Trouser Tuesday: Hansen Garments "Sverre", trousers with a singular seam

Today’s instalment of Trouser Tuesday takes us to Copenhagen, home of Hansen Garments. I’ll admit right now that Hansen make some of my very favourite trousers and I have several pairs in my trouser rotation already. There is always something subtly different about Hansen’s trousers, something that give them that little something, that makes them actually discussable. Today’s pair are a good example of this.


As is the way of Hansen, all trousers types are given a Scandinavian boys name, and these are the “Sverre” style. Usually available from season to season in various fabrics, I think these in a brown herringbone cotton were AW12. Hard to say, as they are wearing very well, after lots of use and a few washes. A testament to their quality.


Style-wise these trousers have retro styling cues, with a high rear rise, roomy around the thighs and quite tapered legs. A fit that works very well for me, as I appreciate a decent amount of coverage at the back when cycling, and the leg taper means bicycle clips are not necessary. Practical and with purpose.

So what makes these trousers different from most other cotton twill trousers? The devil is said to be in the details, and these have some details more obvious than others.


For starters the pockets are distinctive. Comprised of two curved seams creating a pleasing geometrical pattern. The opening seam running all the way up to the waistline, and down to intersect with the other seam running a couple of inches down below the opening.


The rear has a proper working rear cinch, which allows the trousers to be worn with or without a belt. The hardware is actually good enough to allow the cinch to stay tight. The waist is nice and high, so the trousers sit properly over the hips, as men’s trousers should.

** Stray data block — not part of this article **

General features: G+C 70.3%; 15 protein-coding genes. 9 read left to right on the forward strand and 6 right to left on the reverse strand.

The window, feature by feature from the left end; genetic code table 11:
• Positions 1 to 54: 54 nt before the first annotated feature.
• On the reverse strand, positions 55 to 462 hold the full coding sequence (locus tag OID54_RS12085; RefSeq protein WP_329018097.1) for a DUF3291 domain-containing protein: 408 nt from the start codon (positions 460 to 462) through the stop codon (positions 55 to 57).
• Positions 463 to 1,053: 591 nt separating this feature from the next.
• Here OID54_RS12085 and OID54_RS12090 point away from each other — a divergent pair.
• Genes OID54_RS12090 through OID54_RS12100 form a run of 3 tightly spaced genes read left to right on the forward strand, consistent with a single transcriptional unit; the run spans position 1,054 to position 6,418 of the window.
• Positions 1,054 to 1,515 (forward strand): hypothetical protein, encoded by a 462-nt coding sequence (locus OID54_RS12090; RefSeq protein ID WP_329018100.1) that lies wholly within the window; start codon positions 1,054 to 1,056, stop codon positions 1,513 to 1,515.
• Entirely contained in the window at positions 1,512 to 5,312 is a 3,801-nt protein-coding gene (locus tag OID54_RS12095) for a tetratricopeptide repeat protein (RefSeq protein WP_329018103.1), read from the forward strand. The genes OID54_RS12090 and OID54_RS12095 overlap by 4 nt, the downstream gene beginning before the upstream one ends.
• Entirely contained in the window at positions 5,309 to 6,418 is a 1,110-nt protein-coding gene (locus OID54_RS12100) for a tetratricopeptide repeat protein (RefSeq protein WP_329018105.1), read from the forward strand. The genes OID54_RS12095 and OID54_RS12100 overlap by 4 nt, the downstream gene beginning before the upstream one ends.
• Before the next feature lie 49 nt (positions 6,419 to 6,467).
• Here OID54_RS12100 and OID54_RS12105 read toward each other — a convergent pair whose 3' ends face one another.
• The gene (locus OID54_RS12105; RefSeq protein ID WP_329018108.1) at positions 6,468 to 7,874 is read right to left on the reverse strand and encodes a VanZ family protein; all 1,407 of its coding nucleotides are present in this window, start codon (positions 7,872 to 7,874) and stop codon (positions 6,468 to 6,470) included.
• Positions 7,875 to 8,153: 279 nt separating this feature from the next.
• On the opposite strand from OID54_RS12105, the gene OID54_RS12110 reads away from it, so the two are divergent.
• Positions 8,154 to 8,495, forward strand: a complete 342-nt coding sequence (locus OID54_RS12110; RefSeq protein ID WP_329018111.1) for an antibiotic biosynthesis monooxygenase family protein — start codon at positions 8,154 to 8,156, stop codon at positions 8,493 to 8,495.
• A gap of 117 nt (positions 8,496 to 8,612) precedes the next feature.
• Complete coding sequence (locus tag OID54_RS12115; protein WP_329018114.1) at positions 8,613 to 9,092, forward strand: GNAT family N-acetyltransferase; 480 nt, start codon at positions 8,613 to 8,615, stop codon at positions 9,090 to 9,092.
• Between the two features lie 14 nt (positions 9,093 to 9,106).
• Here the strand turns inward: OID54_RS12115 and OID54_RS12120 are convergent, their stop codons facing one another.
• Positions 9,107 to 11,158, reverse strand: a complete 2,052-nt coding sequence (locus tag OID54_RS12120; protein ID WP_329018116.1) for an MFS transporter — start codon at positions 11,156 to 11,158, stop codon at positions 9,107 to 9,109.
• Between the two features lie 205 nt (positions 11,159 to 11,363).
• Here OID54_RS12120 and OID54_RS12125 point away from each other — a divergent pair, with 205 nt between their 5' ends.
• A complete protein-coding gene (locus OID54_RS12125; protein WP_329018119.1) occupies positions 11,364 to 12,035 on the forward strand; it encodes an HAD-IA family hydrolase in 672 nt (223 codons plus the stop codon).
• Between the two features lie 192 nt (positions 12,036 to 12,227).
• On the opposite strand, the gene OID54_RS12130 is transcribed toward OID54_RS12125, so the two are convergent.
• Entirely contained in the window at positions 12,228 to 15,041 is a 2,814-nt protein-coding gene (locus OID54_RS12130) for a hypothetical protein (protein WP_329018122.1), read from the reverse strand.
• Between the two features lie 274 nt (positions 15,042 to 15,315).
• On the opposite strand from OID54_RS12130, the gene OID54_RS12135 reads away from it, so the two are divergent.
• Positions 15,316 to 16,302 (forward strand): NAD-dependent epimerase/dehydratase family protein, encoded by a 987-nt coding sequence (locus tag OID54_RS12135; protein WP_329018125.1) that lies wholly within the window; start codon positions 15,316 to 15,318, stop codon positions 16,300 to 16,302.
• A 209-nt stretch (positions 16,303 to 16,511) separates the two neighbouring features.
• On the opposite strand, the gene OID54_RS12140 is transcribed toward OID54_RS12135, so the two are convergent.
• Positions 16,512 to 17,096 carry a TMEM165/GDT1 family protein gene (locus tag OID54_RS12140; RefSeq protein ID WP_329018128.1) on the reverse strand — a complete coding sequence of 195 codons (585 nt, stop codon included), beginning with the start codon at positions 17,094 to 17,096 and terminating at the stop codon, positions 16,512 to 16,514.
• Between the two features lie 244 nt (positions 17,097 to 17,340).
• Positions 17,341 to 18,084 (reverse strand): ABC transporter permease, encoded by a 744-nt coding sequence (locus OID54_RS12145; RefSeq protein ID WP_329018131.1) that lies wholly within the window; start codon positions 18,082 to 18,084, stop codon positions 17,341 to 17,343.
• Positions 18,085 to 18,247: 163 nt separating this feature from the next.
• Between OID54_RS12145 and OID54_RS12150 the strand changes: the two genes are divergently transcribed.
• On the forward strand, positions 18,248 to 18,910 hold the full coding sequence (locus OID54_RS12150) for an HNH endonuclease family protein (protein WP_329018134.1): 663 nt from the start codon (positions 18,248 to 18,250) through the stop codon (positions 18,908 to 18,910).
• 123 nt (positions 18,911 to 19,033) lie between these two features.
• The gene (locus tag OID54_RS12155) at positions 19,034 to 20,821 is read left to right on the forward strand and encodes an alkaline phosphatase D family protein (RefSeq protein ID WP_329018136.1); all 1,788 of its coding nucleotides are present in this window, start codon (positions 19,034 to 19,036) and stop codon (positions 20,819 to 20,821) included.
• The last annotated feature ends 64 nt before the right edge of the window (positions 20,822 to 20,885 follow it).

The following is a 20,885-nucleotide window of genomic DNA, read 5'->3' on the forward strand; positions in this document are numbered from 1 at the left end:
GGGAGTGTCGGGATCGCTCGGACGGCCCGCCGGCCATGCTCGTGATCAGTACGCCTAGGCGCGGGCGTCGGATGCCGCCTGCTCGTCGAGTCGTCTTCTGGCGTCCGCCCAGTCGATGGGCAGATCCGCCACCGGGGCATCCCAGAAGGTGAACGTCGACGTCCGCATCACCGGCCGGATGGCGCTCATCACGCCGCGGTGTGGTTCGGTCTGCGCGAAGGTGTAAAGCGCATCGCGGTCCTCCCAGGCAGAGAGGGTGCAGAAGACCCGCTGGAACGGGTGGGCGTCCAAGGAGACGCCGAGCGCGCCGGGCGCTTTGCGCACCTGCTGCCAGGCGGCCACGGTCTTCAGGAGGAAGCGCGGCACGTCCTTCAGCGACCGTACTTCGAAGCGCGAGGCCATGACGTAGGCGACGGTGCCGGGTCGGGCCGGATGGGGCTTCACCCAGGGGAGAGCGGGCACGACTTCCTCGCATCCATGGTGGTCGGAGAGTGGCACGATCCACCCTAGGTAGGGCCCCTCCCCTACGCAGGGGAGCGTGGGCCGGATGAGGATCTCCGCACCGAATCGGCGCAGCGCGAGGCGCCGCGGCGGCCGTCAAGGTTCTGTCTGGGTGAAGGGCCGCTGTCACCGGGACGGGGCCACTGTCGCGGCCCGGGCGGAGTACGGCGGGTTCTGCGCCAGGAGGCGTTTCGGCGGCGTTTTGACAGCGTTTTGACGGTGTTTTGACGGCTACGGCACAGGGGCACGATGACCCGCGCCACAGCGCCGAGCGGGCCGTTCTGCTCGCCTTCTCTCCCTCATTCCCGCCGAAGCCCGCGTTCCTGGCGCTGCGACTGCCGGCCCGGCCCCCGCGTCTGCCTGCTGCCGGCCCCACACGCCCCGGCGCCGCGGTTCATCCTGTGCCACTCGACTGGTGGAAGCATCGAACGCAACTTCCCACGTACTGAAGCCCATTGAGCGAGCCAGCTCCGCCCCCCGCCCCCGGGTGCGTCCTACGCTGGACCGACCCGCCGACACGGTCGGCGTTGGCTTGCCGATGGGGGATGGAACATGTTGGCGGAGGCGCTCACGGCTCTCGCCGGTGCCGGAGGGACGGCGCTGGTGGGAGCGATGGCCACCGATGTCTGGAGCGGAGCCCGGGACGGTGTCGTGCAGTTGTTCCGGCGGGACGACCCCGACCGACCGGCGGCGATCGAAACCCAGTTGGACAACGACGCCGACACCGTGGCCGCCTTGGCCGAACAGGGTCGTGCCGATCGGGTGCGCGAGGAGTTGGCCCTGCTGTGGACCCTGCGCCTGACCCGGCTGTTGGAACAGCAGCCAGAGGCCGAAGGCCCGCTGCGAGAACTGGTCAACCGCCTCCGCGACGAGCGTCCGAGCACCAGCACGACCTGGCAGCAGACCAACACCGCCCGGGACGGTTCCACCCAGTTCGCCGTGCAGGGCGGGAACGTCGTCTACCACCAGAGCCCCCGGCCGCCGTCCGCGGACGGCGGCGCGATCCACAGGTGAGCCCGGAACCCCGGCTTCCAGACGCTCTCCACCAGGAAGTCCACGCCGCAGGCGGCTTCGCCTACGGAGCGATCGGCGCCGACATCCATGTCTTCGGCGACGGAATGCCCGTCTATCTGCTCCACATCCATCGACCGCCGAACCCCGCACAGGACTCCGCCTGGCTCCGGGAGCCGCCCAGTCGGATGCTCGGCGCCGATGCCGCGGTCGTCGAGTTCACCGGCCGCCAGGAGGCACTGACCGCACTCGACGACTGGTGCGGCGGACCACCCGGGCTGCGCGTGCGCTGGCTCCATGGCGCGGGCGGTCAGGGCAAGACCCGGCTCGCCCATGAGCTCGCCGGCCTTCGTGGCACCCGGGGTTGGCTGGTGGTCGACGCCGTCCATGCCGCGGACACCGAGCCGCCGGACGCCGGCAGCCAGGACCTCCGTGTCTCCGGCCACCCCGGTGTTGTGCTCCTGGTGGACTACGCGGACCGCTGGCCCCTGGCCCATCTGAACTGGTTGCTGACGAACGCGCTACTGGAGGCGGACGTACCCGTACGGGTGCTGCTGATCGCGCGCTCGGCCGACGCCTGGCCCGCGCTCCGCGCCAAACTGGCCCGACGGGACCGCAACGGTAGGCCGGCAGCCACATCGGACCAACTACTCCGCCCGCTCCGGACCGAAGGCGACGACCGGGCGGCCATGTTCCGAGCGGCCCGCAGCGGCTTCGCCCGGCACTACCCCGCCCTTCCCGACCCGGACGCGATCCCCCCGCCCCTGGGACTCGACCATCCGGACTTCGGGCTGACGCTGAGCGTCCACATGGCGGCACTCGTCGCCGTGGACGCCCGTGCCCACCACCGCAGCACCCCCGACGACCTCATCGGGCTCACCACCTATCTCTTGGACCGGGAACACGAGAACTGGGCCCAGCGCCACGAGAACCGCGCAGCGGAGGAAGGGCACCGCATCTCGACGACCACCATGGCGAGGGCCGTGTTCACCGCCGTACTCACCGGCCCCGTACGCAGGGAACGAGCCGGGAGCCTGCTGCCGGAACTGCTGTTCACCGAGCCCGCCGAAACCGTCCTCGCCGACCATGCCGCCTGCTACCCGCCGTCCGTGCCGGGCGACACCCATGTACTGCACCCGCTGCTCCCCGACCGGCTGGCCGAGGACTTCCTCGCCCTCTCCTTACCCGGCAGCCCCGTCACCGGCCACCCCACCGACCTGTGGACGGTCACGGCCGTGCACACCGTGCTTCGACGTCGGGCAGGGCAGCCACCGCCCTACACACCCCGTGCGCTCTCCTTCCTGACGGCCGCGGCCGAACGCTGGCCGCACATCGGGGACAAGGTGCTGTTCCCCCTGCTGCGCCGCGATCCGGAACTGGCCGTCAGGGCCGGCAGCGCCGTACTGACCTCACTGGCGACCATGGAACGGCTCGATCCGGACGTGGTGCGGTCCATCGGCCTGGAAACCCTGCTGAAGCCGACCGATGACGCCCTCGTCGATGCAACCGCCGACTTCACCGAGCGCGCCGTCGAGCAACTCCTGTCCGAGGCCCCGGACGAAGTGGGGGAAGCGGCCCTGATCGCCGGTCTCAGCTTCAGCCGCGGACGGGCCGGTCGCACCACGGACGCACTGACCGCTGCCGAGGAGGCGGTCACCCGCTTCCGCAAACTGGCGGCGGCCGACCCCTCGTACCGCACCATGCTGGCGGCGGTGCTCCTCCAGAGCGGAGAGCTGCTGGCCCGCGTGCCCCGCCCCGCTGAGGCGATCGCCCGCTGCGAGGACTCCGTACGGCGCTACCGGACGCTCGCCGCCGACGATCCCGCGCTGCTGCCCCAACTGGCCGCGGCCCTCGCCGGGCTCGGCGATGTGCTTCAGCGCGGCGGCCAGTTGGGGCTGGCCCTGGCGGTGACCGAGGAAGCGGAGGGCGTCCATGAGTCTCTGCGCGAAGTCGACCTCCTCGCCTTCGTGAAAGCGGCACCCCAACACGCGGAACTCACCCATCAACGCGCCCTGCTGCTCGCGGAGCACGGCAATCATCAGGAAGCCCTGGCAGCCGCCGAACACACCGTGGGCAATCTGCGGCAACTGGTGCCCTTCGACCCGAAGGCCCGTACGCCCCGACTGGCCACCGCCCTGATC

The fly is of the button-type with a fly-guard, well-made so it both closes well and looks good. The fly buttons are distinctive metal buttons, which is a nice touch. The closing button and pocket buttons are of real horn, as visible buttons ideally should be.


The most unusual feature though is one that is not immediately noticed, though once you’ve seen it you wonder why more trousers are not like this. Notice the outer leg seam? No? Of course you don’t, as there isn’t one. Pretty clever.


Hansen pay a lot of attention to the fabric used for their garments. Often going for the better fabrics at higher cost than saving on the expense and going for the lesser quality. As mentioned, I’ve used these a lot over the past couple of years, with probably half a dozen washes, and the material still looks and feels superb. Possibly even better than when new.

And I just adore the herringbone pattern. It brings things to life in a way regularly woven fabric just doesn’t.


Another one of the small Hansen-touches are the labels inside the garments. Of a single type, printed on cotton fabric and hand-stamped to signify sizing.

Price wise Hansen Garments tend to be a little above average, but considering the low production numbers, the design and quality, I consider them to be excellent value for money. Being outside of the fashion stream also means they’re never in or out of fashion, but always excellent style.


Sizing and washing:

Marked as medium, measured to 36″ (with cinch slack, after multiple washings, so size is stabilised).

The label inside label has comprehensive instructions for washing. As is appropriate for 100% cotton trousers, you can’t go wrong at a regular 40 degree colour wash.

Production details:

  • Fabric – EU
  • Trousers – EU

Score (1-5, 3 being average):

  • Assembly: 4
  • Details: 4
  • Quality: 5
  • Value for money: 5
  • Cool-factor: 4
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